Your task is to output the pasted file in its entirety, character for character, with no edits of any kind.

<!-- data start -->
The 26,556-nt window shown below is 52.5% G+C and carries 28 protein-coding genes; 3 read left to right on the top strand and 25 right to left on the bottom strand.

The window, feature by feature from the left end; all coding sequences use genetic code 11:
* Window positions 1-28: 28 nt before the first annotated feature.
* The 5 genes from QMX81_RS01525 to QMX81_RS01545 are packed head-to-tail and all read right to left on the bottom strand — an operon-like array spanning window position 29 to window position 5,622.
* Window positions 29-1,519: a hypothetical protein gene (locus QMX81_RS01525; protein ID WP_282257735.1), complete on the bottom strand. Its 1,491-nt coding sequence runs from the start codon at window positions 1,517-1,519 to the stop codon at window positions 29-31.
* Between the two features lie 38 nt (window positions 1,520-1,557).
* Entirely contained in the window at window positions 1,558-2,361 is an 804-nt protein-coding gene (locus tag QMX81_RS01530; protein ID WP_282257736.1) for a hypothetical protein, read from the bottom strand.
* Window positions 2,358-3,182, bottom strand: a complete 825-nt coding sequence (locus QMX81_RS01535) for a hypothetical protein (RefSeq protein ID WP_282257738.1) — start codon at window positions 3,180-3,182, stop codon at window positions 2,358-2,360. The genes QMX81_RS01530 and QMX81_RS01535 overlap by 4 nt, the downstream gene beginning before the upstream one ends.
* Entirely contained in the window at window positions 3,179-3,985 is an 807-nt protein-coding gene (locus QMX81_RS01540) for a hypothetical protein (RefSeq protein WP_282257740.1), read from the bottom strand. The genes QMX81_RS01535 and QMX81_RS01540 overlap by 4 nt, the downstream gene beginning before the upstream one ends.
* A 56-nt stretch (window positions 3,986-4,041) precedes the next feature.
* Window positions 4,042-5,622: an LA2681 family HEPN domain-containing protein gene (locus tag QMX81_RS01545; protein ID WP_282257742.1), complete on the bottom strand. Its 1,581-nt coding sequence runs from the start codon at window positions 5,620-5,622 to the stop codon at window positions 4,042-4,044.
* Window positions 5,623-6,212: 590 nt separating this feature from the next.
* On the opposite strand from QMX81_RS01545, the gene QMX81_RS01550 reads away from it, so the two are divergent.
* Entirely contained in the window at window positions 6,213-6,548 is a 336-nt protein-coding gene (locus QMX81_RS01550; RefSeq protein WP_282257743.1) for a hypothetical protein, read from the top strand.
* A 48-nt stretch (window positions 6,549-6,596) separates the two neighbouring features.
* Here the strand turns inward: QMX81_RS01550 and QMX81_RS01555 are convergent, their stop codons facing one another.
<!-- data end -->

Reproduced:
The 26,556-nt window shown below is 52.5% G+C and carries 28 protein-coding genes; 3 read left to right on the top strand and 25 right to left on the bottom strand.

The window, feature by feature from the left end; all coding sequences use genetic code 11:
* Window positions 1-28: 28 nt before the first annotated feature.
* The 5 genes from QMX81_RS01525 to QMX81_RS01545 are packed head-to-tail and all read right to left on the bottom strand — an operon-like array spanning window position 29 to window position 5,622.
* Window positions 29-1,519: a hypothetical protein gene (locus QMX81_RS01525; protein ID WP_282257735.1), complete on the bottom strand. Its 1,491-nt coding sequence runs from the start codon at window positions 1,517-1,519 to the stop codon at window positions 29-31.
* Between the two features lie 38 nt (window positions 1,520-1,557).
* Entirely contained in the window at window positions 1,558-2,361 is an 804-nt protein-coding gene (locus tag QMX81_RS01530; protein ID WP_282257736.1) for a hypothetical protein, read from the bottom strand.
* Window positions 2,358-3,182, bottom strand: a complete 825-nt coding sequence (locus QMX81_RS01535) for a hypothetical protein (RefSeq protein ID WP_282257738.1) — start codon at window positions 3,180-3,182, stop codon at window positions 2,358-2,360. The genes QMX81_RS01530 and QMX81_RS01535 overlap by 4 nt, the downstream gene beginning before the upstream one ends.
* Entirely contained in the window at window positions 3,179-3,985 is an 807-nt protein-coding gene (locus QMX81_RS01540) for a hypothetical protein (RefSeq protein WP_282257740.1), read from the bottom strand. The genes QMX81_RS01535 and QMX81_RS01540 overlap by 4 nt, the downstream gene beginning before the upstream one ends.
* A 56-nt stretch (window positions 3,986-4,041) precedes the next feature.
* Window positions 4,042-5,622: an LA2681 family HEPN domain-containing protein gene (locus tag QMX81_RS01545; protein ID WP_282257742.1), complete on the bottom strand. Its 1,581-nt coding sequence runs from the start codon at window positions 5,620-5,622 to the stop codon at window positions 4,042-4,044.
* Window positions 5,623-6,212: 590 nt separating this feature from the next.
* On the opposite strand from QMX81_RS01545, the gene QMX81_RS01550 reads away from it, so the two are divergent.
* Entirely contained in the window at window positions 6,213-6,548 is a 336-nt protein-coding gene (locus QMX81_RS01550; RefSeq protein WP_282257743.1) for a hypothetical protein, read from the top strand.
* A 48-nt stretch (window positions 6,549-6,596) separates the two neighbouring features.
* Here the strand turns inward: QMX81_RS01550 and QMX81_RS01555 are convergent, their stop codons facing one another.